Fiberglass mold and low volume contract manufacturing

Discussion in 'Boat Design' started by RainDog, Oct 14, 2008.

  1. RainDog
    Joined: Oct 2008
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    Location: WI USA

    RainDog New Member

    Hi all, new here. Very cool forum.

    A few of my friends and I are investigating manufacturing a line of small fiberglass (16'-20') inboard runabouts/utilities.

    To start, we would like to contract a company to produce molds for the hull, topdeck and various interior parts. Subsequently, we'd like to have the first run (25/year) of hulls (with stringers installed) and other parts produced. We'd do the rest of the assembly of the craft.

    We are looking for a reputable outfit with impressive quality, based in the USA, preferably in the northern midwest or central eastern coast.

    Any ideas?

    Thanks for the consideration.
     
  2. Dane Allen
    Joined: Jul 2008
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    Location: So Cal

    Dane Allen Junior Member

    Are you saying that the contract is for a complete fiberglassed hull and you will install engines and complete any interior structure, furnishings and electrical?
     
  3. Eric Sponberg
    Joined: Dec 2001
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    Location: On board Corroboree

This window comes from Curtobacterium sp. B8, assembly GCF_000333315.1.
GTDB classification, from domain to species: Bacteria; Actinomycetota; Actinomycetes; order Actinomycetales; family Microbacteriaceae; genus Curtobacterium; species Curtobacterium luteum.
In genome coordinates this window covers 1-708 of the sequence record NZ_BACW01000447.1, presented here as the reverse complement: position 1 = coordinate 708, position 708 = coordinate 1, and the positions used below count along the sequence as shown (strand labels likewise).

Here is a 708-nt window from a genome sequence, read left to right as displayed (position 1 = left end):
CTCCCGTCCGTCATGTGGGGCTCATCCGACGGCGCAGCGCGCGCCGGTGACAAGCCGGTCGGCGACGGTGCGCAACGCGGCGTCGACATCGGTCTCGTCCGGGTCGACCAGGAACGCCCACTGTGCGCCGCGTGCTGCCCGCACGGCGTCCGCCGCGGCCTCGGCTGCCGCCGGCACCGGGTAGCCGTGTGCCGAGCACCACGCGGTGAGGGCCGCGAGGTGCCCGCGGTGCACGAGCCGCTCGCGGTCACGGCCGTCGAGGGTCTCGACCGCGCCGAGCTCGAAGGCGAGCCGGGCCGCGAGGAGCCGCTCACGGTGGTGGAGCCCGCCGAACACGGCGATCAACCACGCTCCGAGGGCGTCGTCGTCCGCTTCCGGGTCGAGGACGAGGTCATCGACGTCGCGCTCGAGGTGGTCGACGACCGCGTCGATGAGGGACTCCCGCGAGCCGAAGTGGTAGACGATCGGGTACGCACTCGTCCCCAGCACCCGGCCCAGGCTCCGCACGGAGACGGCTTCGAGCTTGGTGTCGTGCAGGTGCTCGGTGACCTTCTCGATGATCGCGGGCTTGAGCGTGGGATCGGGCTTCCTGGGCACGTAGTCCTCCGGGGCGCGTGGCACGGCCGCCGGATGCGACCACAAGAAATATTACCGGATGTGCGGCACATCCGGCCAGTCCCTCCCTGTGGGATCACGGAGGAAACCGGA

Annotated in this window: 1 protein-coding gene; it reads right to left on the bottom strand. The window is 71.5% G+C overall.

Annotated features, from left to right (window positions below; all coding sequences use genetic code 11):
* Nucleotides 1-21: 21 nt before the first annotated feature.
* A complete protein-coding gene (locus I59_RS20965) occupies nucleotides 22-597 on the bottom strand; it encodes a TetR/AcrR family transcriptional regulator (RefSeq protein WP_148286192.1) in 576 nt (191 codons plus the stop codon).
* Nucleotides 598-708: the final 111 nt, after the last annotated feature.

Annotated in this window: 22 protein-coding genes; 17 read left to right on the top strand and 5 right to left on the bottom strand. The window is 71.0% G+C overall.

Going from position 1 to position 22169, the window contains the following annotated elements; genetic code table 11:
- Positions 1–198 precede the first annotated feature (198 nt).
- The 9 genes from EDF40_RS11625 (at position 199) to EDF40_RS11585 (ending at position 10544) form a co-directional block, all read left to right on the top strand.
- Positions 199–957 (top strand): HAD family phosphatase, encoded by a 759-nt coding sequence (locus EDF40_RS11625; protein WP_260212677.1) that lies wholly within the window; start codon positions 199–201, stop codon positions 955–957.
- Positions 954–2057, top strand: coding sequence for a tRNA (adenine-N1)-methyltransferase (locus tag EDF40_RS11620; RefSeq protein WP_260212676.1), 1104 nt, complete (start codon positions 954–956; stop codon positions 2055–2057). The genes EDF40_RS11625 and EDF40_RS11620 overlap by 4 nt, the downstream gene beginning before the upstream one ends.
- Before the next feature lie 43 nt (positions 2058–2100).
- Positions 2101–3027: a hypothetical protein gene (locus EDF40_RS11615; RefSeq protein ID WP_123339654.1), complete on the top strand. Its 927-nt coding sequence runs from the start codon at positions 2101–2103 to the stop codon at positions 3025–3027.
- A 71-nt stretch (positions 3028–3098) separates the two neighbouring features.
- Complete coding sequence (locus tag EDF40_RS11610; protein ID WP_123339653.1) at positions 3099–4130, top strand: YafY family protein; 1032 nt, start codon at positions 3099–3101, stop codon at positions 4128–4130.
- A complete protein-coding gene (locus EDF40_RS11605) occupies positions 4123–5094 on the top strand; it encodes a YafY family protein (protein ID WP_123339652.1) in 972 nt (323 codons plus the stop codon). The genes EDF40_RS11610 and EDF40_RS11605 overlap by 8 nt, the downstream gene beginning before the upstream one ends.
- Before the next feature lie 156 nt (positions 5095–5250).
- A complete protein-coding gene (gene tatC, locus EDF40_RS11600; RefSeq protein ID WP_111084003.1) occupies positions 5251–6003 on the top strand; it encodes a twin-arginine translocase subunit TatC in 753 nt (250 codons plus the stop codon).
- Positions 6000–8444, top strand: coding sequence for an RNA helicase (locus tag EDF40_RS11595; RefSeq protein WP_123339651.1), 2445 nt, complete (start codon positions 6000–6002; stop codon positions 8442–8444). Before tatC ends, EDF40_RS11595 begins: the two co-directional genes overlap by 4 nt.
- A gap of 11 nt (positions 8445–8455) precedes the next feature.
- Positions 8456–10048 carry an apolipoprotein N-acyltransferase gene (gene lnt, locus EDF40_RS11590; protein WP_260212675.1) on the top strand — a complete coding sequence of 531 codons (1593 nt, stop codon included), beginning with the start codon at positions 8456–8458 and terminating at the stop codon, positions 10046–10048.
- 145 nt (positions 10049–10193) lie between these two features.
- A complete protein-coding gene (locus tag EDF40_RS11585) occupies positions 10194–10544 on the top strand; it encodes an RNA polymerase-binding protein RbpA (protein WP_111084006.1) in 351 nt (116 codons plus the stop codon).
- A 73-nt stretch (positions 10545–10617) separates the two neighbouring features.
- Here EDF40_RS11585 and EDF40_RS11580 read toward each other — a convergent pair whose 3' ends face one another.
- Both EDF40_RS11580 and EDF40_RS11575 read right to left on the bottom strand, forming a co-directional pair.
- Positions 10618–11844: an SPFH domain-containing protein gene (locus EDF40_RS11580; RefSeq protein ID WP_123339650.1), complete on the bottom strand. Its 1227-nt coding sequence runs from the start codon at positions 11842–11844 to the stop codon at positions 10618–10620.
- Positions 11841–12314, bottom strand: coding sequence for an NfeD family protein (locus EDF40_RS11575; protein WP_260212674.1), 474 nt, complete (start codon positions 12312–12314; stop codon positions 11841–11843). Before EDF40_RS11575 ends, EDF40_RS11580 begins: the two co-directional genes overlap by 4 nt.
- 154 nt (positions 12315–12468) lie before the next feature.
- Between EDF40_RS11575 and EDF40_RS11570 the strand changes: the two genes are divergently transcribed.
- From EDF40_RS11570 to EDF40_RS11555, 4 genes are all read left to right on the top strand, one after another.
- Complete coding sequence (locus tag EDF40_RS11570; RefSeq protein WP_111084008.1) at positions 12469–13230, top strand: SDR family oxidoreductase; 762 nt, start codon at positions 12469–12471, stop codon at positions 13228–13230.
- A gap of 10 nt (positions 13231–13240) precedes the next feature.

Eric Sponberg Senior Member

    First bit of advice: Do the numbers--i.e. cost numbers again and again until you are sure that your venture will be profitable, maybe not at first, but eventually. Listen to the old saw that says "The easiest way to make a small fortune in boatbuilding is to start with a large fortune." Start small and work your way up slowly.

    That said, you can talk to the following companies about doing your tooling and a small production run.

    Marine Concepts, Cape Coral, FL: http://www.marineconcepts.com/

    Vectorworks Marine, Titusville, FL: http://www.vectorworksmarine.com/

    These people are in the very business you are inquiring of.

    You will need a design, if you don't already have one, preferably done by a professional, so that you are assured of structural integrity, stability, and performance.

    I hope that helps.

    Eric
     
  4. RainDog
    Joined: Oct 2008
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    Location: WI USA

    RainDog New Member

    Yes, Dane. That is exactly what we envision.

    We would like a complete hull with all structural members installed (provided by contract or supplied by us), topdeck, engine cover and misc small fiberglass parts. We would then install the drive train, interior trim, deck hardware, windshield, electrical system, steering, etc.

    We would supply plugs for the molds.
     
  5. RainDog
    Joined: Oct 2008
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    Location: WI USA

    RainDog New Member

    Eric,
    My partners and I all own our own businesses, so while not in the boat building industry, we have a good amount of experience under our ever expanding belts.